Aruba has voted to approve civil unions for same-sex couples, granting them many of the same benefits provided to married people on island.
On Thursday, the Aruban Parliament voted 11-5 (with four abstentions) to amend regulations related to marriage to include same-sex unions—including access to spousal pensions and authority to make emergency medical decisions.
Aruba is a constituent part of the Kingdom of the Netherlands, where same-sex marriage is legal. Previously, gay couples had to travel to the Netherlands, marry, and then return in order to have their relationship officially recognized.
Senator Desiree de Sousa-Croes, who made that trip to marry her partner, introduced a civil-unions bill in August.
“I would have wanted same-sex marriage,” Croes said after the vote. “But this amendment will eliminate the need to travel to the Netherlands to marry, as our laws will soon provide rights for same-sex couples.”
The Caribbean is one of the most polarized regions in the world when it comes to LGBT rights.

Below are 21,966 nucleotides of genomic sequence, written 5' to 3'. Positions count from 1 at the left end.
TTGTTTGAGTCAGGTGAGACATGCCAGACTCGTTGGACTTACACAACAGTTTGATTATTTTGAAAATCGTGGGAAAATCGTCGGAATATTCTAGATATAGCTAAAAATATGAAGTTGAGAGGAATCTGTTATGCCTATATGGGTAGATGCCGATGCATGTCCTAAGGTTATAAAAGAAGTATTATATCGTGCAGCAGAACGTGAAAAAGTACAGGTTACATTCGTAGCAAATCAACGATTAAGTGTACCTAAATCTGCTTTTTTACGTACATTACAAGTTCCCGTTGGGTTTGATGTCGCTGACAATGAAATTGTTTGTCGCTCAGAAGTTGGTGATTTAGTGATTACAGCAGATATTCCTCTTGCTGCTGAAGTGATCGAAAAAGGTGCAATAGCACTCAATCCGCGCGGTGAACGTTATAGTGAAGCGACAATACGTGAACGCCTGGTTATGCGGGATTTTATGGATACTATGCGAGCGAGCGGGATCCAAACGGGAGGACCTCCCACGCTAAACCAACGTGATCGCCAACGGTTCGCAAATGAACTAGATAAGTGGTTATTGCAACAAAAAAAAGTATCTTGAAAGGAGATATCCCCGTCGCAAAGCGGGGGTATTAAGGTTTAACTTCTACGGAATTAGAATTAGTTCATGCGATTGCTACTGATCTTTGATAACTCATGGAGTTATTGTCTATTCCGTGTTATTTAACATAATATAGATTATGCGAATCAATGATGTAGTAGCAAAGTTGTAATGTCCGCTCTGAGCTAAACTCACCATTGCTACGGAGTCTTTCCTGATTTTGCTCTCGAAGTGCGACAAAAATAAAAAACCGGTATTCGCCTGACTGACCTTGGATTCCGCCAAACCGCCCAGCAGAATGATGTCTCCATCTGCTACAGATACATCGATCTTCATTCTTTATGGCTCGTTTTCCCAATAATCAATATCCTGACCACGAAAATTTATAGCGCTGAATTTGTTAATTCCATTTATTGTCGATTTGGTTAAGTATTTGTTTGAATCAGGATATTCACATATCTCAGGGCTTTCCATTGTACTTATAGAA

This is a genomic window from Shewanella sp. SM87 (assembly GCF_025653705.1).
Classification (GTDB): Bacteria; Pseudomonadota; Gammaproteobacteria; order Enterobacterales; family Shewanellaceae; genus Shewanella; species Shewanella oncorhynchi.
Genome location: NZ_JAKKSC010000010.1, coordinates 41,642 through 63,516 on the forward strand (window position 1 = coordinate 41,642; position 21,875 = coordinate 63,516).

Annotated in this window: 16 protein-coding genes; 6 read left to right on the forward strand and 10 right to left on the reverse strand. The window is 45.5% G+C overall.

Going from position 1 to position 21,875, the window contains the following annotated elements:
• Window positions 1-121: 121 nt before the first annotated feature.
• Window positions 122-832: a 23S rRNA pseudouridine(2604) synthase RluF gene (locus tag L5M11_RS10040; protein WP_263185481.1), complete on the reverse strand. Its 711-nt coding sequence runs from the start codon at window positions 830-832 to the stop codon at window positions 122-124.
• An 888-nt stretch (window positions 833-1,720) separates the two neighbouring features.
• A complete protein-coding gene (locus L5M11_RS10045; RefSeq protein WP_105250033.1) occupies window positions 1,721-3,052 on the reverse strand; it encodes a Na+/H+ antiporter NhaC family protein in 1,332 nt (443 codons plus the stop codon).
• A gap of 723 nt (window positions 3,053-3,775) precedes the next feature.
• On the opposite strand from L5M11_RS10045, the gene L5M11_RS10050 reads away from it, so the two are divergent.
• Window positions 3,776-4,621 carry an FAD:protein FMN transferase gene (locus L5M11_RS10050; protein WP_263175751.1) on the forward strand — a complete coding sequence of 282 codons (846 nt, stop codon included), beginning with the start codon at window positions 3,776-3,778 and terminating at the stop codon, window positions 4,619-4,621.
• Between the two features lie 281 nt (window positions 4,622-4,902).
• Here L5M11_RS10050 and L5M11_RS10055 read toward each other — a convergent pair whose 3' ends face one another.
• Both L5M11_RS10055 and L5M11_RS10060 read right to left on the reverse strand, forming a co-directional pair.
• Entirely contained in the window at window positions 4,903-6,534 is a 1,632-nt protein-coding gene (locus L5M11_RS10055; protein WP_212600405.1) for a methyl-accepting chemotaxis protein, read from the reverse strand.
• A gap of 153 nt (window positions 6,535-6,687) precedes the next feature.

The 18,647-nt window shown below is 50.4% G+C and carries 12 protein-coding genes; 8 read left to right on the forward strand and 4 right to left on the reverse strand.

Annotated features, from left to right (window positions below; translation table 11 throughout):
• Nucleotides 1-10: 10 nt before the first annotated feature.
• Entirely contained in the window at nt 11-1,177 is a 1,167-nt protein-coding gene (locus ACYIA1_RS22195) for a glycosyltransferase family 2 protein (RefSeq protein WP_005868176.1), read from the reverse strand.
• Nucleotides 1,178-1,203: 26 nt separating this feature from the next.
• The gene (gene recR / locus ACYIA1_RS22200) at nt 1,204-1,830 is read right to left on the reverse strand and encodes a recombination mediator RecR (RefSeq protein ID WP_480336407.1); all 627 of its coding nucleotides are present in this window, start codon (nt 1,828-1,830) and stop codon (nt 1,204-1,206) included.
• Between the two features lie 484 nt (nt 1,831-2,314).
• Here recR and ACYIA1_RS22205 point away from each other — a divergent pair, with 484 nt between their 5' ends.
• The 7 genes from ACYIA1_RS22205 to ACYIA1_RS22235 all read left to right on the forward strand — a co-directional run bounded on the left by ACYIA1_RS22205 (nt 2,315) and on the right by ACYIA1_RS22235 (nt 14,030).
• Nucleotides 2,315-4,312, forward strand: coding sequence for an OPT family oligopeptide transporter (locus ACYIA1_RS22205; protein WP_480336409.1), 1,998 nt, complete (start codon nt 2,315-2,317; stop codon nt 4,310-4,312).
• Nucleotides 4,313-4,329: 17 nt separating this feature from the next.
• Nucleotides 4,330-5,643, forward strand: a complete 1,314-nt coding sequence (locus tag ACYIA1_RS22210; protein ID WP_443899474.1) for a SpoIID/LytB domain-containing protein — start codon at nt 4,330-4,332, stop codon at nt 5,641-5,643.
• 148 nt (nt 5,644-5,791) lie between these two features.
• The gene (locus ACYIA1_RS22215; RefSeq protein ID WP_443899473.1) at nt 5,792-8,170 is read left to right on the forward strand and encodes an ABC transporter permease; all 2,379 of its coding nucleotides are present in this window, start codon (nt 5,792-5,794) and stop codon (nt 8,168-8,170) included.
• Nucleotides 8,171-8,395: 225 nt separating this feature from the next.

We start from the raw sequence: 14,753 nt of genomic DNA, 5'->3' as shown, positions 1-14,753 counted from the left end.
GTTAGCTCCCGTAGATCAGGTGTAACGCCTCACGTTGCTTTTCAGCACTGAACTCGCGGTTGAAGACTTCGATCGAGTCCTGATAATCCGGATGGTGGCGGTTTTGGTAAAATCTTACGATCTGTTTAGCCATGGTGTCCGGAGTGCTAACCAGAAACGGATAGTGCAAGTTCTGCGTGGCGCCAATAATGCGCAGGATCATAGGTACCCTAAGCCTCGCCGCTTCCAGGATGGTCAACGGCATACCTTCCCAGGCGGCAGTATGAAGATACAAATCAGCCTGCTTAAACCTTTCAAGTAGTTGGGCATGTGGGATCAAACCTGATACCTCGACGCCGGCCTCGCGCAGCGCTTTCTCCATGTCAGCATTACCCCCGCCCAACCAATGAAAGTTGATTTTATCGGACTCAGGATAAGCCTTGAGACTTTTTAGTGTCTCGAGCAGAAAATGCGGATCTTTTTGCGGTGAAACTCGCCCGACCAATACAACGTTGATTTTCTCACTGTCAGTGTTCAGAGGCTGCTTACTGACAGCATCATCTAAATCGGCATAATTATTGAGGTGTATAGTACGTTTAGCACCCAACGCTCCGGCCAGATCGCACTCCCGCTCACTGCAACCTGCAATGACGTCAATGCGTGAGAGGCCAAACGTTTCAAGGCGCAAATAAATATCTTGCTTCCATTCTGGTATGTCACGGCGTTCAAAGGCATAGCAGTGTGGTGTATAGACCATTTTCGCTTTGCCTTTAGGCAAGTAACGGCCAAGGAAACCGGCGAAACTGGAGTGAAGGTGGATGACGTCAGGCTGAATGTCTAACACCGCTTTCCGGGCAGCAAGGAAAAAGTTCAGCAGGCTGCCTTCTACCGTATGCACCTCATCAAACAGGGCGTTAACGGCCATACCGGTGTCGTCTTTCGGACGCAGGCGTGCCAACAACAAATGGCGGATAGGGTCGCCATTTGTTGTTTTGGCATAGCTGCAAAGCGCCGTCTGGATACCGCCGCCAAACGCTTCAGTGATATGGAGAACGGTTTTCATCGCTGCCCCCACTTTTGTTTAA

Many Arubans still oppose same-sex relationships on religious and grounds and other former Dutch colonies, Sint Maarten and Curacao, still do not recognize same-sex unions.
Meanwhile, Homosexuality is illegal in Antigua, Barbados, Dominica, Grenada, Jamaica, Sait Kitts, Saint Lucia, Saint Vincent and the Grenadines and Trinidad and Tobago.
Same-sex marriage is legal in the Caribbean Netherlands, Puerto Rico and the U.S. Virgin Islands, as well as the French departments of Guadeloupe and Martinique and the overseas collectivities of Saint Martin and Saint Barthélemy.
Below, Javeion discusses how homelessness plagues LGBT people in his native Jamaica, some of whom are forced to live in the sewers after being rejected by their families.
For more on international LGBT issues visit Logo’s Global Ally site.